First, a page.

The week’s big news in San Diego’s life sciences sector came with the IPO filing by Regulus Therapeutics. The proposed IPO also will test relaxed rules for emerging companies under the new Jump Start Our Business Startups (JOBS) Act. It will be a story worth following, and you can get started here.
—After signing partnerships with AstraZeneca and Biogen-Idec, San Diego’s Regulus Therapeutics filed for an initial public offering that would raise $57.5 million. Regulus, founded five years ago by Cambridge, MA-based Alnylam Pharmaceuticals (NASDAQ: ALNY) and Carlsbad, CA-based Isis Pharmaceuticals (NASDAQ: ISIS) would use the proceeds to fund work on its pipeline of microRNA drugs in pre-clinical development for cancer, hepatitis C, cardiovascular disease, and fibrotic disorders.
—Fate Therapeutics, the San Diego startup developing new drugs from stem cell technology, has raised more than $9.2 million from investors, according to a recent regulatory filing. When Venrock partner (and former Idec Pharmaceuticals CEO) Bill Rastetter was named as CEO nine months ago, we reported that Fate had raised more than $50 million in venture capital from Arch Venture Partners, Polaris Venture Partners, OVP Venture Partners, Venrock, and others. VentureWire reports that total funding for Fate is closer to $66 million.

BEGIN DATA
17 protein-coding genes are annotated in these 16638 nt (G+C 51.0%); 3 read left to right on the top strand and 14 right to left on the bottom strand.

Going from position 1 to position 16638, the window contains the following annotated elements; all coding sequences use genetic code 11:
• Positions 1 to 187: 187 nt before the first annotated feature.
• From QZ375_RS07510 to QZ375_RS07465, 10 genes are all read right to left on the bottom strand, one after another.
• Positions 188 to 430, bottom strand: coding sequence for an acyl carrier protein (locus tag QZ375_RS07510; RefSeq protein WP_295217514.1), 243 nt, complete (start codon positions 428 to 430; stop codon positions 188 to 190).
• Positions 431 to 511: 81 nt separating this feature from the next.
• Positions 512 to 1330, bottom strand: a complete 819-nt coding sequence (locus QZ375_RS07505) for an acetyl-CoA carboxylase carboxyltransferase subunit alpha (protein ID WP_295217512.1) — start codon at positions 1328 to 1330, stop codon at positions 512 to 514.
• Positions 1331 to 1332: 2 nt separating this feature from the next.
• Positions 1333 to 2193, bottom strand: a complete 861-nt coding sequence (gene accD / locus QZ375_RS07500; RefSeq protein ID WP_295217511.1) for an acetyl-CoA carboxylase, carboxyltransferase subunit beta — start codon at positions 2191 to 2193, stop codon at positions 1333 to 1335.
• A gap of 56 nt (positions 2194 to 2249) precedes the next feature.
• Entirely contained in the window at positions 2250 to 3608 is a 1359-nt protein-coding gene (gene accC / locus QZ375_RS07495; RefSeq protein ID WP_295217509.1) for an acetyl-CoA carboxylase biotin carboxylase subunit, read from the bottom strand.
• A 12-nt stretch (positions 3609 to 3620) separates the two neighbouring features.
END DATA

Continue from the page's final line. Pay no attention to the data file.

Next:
—FDA regulators have cleared the mobile wireless technology that San Diego’s Sotera Wireless has developed for monitoring hospital patients’ vital signs. The FDA already approved Sotera’s ViSi mobile monitor, a device that wraps around a patient’s wrist and collects vital signs from sensors on the patient’s chest and thumb. The latest FDA decree clears the WiFi technology that Sotera uses to transmit the data to a hospital workstation.
—San Diego-based MediciNova said the Aspire Capital Fund made a $1 million investment as the first installment in an agreement to buy as much as $20 million worth of MediciNova shares over the next two years. MediciNova said it will use the proceeds to fund development of its lead drug candidates. One is for acute asthma and chronic obstructive pulmonary disease, and the other is targeting multiple sclerosis, drug addiction, and chronic pain.
—After reaching its first milestone, San Diego-based Aethlon Medical said the Pentagon’s Defense Advanced Research Projects Agency (DARPA) has agreed to continue funding the company’s work under an existing $6.8 million contract to advance dialysis-like therapies. Aethlon has been developing a device that uses antibody-coated filters to selectively filter infectious organisms, cancer cells, and other life-threatening particles in the bloodstream.